Very late in his life (1850 and on) Gauss mentioned in several letters to his friend Schumacher his wish to write a fundamental treatise on the convergence of trigonometric series, which will include the connections to the doctrine of complex quantities . He claims priority for Jacobi's 1849 researches on kepler's equation, stating that he possesed the solution to the problem of coefficients of the trigonometric series for about $\pm 50$ years. The exact year at which he made his relevant researches cannot be dated exactly, but Schlesinger speculates that it was around the year 1805.

Actually the first mathematical astronomer who tried to solved this problem was Carlini, who gave a flawed solution in 1817, so Gauss's solution predates even him.

The significance of Gauss's way of deriving the solution is that it's incomparably shorter than that of Jacobi. If i'm not mistaken, one of the possible subjects Gauss suggested to Riemann for his doctoral dissertation was trigonometric series, so i suspect that (since it was around the same year of his letters to schumacher) it might be connected somehow with that, but this is entirely a speculation of mine.

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  • $\begingroup$ Thanks for this answer. I didn't previously know of Gauss's interesting closed-form expression for coefficients $C_n$ in the elliptical eqn of the center, but also couldn't find it in the Schlesinger article or Gauss' Werke 10-1 as you cited. Could you quote a citation for this $C_n$ result and $E$ transformation of Gauss, plus Carlini's 1817 work? Also it would be helpful if you could clarify the symbol usage? perhaps $\epsilon$ is Gauss' eccentricity and $e$ the base of exponentials and natural logs? Is $\phi$ defined as it often was, the arcsine of the eccentricity? Thanks in advance. $\endgroup$ – terry-s Mar 25 at 13:58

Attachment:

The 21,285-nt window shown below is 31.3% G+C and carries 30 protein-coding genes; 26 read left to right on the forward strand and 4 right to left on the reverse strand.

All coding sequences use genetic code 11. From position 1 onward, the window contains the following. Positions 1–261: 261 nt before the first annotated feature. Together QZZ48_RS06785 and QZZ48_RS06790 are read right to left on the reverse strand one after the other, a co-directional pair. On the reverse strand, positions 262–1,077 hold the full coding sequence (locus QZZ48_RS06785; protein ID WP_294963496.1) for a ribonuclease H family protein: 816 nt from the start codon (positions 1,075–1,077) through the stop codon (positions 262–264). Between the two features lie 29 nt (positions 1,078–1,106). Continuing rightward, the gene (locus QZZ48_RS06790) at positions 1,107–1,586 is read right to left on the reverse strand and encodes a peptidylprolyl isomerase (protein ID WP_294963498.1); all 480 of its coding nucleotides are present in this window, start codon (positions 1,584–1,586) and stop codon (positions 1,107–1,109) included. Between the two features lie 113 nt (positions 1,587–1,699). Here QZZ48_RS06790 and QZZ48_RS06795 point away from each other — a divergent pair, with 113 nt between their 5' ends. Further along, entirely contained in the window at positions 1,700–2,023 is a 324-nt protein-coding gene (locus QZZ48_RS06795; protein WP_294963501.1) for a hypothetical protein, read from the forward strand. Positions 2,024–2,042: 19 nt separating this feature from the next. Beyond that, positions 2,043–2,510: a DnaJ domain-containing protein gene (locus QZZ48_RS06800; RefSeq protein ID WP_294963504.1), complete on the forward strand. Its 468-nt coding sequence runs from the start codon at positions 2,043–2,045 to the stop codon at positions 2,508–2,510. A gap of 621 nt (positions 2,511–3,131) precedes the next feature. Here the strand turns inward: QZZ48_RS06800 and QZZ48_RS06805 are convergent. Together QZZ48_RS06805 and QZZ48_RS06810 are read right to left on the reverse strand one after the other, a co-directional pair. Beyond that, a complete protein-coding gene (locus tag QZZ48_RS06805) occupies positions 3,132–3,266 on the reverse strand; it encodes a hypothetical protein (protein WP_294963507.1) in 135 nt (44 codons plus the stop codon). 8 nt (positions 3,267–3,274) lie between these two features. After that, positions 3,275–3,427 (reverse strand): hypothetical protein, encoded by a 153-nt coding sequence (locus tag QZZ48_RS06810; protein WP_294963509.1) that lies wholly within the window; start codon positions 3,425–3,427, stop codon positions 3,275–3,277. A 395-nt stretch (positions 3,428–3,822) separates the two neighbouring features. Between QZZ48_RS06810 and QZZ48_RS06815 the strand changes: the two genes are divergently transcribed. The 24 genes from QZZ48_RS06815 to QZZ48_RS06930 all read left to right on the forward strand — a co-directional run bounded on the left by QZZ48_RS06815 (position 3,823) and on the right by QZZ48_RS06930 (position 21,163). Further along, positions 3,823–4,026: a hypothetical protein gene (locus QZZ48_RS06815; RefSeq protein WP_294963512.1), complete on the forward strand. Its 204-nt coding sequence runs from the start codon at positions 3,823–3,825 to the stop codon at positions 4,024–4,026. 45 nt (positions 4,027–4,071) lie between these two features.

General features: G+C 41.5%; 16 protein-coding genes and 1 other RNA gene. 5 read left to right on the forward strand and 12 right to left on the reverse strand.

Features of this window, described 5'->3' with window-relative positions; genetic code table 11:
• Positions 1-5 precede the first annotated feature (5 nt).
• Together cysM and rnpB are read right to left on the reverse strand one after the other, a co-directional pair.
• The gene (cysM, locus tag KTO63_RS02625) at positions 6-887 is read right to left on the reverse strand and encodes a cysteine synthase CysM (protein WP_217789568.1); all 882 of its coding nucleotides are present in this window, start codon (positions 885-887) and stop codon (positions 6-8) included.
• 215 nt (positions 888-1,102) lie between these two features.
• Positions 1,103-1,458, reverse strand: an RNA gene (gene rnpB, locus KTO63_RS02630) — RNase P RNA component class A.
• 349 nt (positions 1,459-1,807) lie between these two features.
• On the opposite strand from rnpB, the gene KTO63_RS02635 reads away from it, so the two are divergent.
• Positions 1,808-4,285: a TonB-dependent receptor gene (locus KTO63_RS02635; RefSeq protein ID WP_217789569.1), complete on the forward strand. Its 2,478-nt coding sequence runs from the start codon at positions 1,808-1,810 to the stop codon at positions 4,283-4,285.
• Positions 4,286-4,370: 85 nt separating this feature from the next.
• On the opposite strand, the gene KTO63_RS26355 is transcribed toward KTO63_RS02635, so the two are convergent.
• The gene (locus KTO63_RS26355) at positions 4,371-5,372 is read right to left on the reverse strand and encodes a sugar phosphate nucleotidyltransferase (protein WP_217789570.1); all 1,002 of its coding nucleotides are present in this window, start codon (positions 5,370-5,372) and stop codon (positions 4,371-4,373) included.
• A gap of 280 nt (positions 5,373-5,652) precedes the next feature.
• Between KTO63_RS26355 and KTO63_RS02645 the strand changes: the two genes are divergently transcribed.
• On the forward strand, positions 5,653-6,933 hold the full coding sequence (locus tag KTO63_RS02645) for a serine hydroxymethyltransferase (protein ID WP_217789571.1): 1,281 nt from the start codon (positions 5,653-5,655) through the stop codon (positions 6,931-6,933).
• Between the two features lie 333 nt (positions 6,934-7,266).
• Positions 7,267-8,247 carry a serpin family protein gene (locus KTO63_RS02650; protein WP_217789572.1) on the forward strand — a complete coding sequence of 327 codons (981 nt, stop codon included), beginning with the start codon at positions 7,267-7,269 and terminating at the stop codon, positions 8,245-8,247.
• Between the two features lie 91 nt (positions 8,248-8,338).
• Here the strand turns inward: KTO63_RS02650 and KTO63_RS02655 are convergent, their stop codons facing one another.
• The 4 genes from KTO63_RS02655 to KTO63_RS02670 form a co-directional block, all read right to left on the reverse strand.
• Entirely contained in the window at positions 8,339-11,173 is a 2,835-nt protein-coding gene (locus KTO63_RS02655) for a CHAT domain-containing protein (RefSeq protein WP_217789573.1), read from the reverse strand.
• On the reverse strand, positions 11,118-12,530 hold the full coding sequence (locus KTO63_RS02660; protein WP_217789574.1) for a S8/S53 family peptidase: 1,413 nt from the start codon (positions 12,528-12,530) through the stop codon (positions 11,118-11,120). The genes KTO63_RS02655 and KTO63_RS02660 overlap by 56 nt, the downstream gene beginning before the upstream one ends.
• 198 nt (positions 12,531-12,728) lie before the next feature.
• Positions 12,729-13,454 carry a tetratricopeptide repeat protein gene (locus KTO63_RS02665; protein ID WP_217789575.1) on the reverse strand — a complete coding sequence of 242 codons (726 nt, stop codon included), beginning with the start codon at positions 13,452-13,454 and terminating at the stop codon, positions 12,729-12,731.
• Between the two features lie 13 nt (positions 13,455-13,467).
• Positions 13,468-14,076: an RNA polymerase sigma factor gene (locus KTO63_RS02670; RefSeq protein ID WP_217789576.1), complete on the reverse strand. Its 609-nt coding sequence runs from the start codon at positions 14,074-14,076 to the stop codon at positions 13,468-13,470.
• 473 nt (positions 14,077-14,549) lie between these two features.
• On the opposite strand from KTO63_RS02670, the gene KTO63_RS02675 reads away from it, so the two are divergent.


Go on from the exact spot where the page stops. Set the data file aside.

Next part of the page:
• $\begingroup$ Thanks. I've checked it again and it seems that $\epsilon$ is really the eccentricity, e is the base of the natural logarithm, and $\phi = arcsin \epsilon$ (Gauss defines it so in the last sentence of p.420). For references in Schlesinger article or Gauss' werke, see p.438-447 in volume 10-1 and p.115-116 in Schlesinger article. The first reference i gave is much more comprehensive and includes a reconstruction (by J. Horn) of the idea (on p.446) behind the imaginary substitution he employs. As for Carlini's 1817 work - i don't know where is it; i just cited what Schlesinger said. $\endgroup$ – user2554 Mar 25 at 15:19
  • $\begingroup$ Sorry if i'm not helping a lot; the mathematics here is difficult and i also always have to use Google translate from german to english, and that adds additional difficulty. Meanwhile, i'll correct the symbol usage in my answer. $\endgroup$ – user2554 Mar 25 at 15:22
  • $\begingroup$ @terry-s By the way, you can also look at p.210-212 of the book "An introduction to the Mathematics and Methods of Astrodynamics" - the author (Richard H. Battin) gives a developement of the center equation in a fourier series by means of complex analytic methods - by integration along a circular contour and evaluation of these integrals using Cauchy's residues theorem. I don't know if the method in the book is the same as Gauss's, but apparently Gauss was the first to use integrals along contours in the complex plane in order to solve a real-valued problem. $\endgroup$ – user2554 Mar 25 at 19:17
  • $\begingroup$ After looking at the Gauss source and the commentary on page 441 of vol.10-1, it seems clear that te expression for $C_n$ is not an exact expression for the coefficient, it is an asymptotic approximation that gets closer for large values of n. As such, the whole purpose of that form of expression seems to be to investigate convergence by giving a close-enough equivalent to the original term, in a form that can be subjected to standard convergence tests. But the given form of $C_n$ would apparently not be useful for calculating values of the series. .../... $\endgroup$ – terry-s Mar 26 at 2:18